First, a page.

James Cameron's Avatar Review
James Cameron's Avatar has to be one of the most-hyped movies in recent memory, and in spite of good reviews, by now most of us are getting sick of the hubbub surrounding it. The film's overexposure hasn't done much to promote gamer enthusiasm for the inevitable video game tie-in, and that means that like a witch in Salem, the game probably can't get a fair trial. That said, while Avatar works hard to stake its claim as an independent game title, a thin plot and humdrum objectives prevent it from becoming more than just another movie add-on.
The game version of Avatar more or less ignores the plot of the movie and develops its own unique story. In it you play Able Ryder, a signals specialist for the RDA Corporation whose dream is to be stationed on planet Pandora. You start by choosing a character (male or female human of various ethnicities) and are briefed on the way to Pandora by the head of the Avatar program—a somewhat scary 3D version of Sigourney Weaver. The minute you land at the RDA base you're thrown into combat, protecting fellow soldiers from waves of attacking viper wolves. Various other tutorial-ish missions after that teach you how to use your standard issue machine guns, rifles and shotguns as well as how to maneuver an ATV and a hovercraft through the swampy terrain.
The RDA Corp's main motive for settling on Pandora is to mine a rare mineral called Unobtanium; however when you arrive, everyone appears to be preparing for some kind of military action. Charged with discovering the identity of a suspected RDA mole, you visit a nearby RDA encampment as your avatar and soon after (way too soon after) war starts and you're forced to side with RDA Corp or the Na'vi. Here the game experience changes depending on which side you choose. If you choose the RDA, you'll play a somewhat familiar military shooter. If (like I did) you choose the Na'vi you'll get more platform gameplay and get to take a close look at the Na'vi's weird and wonderful world, the center of which is Hometree, a village at the base of a huge spiral tree. There you meet Tsahik Sanume, tribal matriarch, and hunter Tan Jala, who give you advice and guidance regarding your quest to fend off RDA attacks and beat them to a mythical Well of Souls (Indiana Jones, anyone?) which is rumored to grant immeasurable power to whoever controls it.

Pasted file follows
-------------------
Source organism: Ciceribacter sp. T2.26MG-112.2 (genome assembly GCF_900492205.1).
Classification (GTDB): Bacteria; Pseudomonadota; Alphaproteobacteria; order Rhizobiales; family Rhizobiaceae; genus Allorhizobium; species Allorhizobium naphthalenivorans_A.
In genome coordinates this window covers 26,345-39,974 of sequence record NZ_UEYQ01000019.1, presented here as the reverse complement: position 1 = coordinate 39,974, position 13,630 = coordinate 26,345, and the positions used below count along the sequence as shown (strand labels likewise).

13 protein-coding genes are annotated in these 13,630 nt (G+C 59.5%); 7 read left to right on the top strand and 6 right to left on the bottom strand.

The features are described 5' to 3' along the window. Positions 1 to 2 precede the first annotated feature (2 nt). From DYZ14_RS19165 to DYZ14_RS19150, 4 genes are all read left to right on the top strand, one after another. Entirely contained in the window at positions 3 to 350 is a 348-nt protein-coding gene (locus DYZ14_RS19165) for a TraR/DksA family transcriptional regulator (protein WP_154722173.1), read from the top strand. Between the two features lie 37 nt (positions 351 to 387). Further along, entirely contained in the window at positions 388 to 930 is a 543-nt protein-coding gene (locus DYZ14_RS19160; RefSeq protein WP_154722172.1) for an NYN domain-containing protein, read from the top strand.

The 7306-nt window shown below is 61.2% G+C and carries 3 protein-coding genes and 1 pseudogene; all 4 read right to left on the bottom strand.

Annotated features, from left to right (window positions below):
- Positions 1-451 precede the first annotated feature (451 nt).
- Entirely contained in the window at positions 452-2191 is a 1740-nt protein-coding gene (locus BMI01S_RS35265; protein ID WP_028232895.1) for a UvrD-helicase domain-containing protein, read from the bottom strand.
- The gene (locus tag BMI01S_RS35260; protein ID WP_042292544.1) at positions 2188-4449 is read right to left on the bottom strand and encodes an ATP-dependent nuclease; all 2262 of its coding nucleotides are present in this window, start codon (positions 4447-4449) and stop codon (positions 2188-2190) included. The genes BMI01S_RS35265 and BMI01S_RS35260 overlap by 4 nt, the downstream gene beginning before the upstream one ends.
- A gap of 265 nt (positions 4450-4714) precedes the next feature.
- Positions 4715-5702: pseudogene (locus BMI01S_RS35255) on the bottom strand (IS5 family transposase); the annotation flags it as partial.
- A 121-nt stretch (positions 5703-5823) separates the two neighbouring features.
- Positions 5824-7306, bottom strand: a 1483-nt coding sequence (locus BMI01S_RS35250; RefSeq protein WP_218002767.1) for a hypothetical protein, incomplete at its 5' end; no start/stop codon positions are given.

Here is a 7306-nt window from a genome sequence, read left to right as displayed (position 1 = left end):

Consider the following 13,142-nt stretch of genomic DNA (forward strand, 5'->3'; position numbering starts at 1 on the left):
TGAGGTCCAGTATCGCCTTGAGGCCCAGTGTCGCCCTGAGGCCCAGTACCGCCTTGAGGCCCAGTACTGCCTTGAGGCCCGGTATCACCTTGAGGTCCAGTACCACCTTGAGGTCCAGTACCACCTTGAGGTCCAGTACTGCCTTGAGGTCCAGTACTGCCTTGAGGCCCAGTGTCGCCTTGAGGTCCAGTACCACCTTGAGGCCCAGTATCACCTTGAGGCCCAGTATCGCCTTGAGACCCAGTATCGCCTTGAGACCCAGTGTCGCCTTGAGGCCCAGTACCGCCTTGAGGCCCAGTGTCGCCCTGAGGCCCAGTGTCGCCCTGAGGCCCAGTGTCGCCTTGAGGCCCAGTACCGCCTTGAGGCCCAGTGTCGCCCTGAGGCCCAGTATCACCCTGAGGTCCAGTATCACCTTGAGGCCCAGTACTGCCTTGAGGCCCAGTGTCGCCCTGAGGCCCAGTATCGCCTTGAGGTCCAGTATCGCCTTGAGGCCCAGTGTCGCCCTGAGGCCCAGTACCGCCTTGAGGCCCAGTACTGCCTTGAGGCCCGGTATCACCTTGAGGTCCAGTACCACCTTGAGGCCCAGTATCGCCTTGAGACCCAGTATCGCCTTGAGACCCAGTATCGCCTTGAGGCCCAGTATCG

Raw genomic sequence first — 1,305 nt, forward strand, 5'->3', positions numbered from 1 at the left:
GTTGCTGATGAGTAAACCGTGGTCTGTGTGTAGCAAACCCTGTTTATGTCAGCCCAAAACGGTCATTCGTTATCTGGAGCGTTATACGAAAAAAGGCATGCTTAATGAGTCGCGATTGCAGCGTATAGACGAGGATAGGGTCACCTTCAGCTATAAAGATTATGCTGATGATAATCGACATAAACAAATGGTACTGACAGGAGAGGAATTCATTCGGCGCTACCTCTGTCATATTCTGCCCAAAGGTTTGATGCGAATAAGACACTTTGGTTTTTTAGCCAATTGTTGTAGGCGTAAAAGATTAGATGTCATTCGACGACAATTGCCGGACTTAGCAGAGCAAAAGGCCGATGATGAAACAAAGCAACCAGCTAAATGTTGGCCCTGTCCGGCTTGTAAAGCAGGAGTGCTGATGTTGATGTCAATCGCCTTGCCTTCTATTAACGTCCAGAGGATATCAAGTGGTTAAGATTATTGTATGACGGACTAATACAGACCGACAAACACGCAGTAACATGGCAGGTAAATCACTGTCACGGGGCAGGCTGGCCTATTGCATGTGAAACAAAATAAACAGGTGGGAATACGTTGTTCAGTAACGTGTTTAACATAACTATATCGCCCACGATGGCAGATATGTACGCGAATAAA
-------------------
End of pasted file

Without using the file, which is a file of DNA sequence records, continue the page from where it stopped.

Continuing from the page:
Throughout the somewhat thin story progression, you embark on a series of mostly unimaginative, linear missions that have you gathering healing plants and destroying military targets. Along the way you cover a lot of ground either on foot or on one of the tame, six-legged Direhorses seen wandering around. You're given a scanner to gather info on local flora and fauna but since that's all the gadget is good for, it's unlikely you'll use it; in fact, you'll probably forget you even have it. Whether exploring or questing, every step of the way you'll be fighting RDA forces. The Na'vi use bows, crossbows, dual blades, clubs, staffs and M30 machine guns, all to fairly good effect. The game does a good job of making it worth your while to use the Na'vi weapons, especially the standard bow, which offers incredible range and accuracy. Arrows for bows can be gathered from local plants, along with cell samples which give you a “recover” function that allows you to revive if you're killed during battle.
Combat is the main thrust of the game and while it's not great, it's not bad either. For one thing, the game does a good job of creating a sense of chaos as you run through the jungle with bullets flying and fires burning. Controller rumble and screen shake is used to good effect here too. Admittedly, melee combat is a little clunky as you try to aim at and hit those teeny little humans (the Na'vi are about 10 feet tall). The worst example of clunky melee is when you're riding a big, six-legged cat creature that's very powerful but can't land a sharp-taloned swipe to save its life. Mounts in Avatar had great potential to make combat more varied and interesting but except for the big cat, they're completely unused. Most disappointing is the banshee, a butterfly/dragon creature that presents opportunities for bombing runs or other fierce airborne attacks but in the end functions only as a fairly cumbersome mode of long distance transportation.